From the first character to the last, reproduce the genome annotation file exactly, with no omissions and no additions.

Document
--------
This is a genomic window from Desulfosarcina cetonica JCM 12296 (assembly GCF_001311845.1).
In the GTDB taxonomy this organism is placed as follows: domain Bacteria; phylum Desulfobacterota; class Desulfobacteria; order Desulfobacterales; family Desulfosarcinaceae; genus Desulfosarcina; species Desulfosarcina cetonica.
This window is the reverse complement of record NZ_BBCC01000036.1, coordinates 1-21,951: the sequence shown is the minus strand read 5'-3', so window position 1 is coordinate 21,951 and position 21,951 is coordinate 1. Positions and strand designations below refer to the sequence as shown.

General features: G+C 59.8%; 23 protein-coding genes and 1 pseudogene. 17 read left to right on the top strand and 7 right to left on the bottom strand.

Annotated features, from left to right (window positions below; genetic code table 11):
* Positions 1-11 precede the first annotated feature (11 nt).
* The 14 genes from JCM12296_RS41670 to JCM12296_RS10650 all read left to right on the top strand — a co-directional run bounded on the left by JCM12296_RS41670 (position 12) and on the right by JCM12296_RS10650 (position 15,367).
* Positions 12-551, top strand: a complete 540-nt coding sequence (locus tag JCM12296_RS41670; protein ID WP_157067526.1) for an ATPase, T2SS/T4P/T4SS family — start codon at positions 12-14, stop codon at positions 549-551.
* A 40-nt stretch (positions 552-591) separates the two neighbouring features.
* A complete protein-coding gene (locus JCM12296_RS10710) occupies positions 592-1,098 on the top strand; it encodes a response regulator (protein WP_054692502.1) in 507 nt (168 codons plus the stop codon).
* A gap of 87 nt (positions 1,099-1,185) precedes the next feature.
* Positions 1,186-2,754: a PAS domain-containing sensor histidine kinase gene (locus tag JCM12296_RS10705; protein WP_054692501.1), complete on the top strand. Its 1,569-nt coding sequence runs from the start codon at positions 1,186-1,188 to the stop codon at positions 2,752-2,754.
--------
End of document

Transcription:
This is a genomic window from Desulfosarcina cetonica JCM 12296 (assembly GCF_001311845.1).
In the GTDB taxonomy this organism is placed as follows: domain Bacteria; phylum Desulfobacterota; class Desulfobacteria; order Desulfobacterales; family Desulfosarcinaceae; genus Desulfosarcina; species Desulfosarcina cetonica.
This window is the reverse complement of record NZ_BBCC01000036.1, coordinates 1-21,951: the sequence shown is the minus strand read 5'-3', so window position 1 is coordinate 21,951 and position 21,951 is coordinate 1. Positions and strand designations below refer to the sequence as shown.

General features: G+C 59.8%; 23 protein-coding genes and 1 pseudogene. 17 read left to right on the top strand and 7 right to left on the bottom strand.

Annotated features, from left to right (window positions below; genetic code table 11):
* Positions 1-11 precede the first annotated feature (11 nt).
* The 14 genes from JCM12296_RS41670 to JCM12296_RS10650 all read left to right on the top strand — a co-directional run bounded on the left by JCM12296_RS41670 (position 12) and on the right by JCM12296_RS10650 (position 15,367).
* Positions 12-551, top strand: a complete 540-nt coding sequence (locus tag JCM12296_RS41670; protein ID WP_157067526.1) for an ATPase, T2SS/T4P/T4SS family — start codon at positions 12-14, stop codon at positions 549-551.
* A 40-nt stretch (positions 552-591) separates the two neighbouring features.
* A complete protein-coding gene (locus JCM12296_RS10710) occupies positions 592-1,098 on the top strand; it encodes a response regulator (protein WP_054692502.1) in 507 nt (168 codons plus the stop codon).
* A gap of 87 nt (positions 1,099-1,185) precedes the next feature.
* Positions 1,186-2,754: a PAS domain-containing sensor histidine kinase gene (locus tag JCM12296_RS10705; protein WP_054692501.1), complete on the top strand. Its 1,569-nt coding sequence runs from the start codon at positions 1,186-1,188 to the stop codon at positions 2,752-2,754.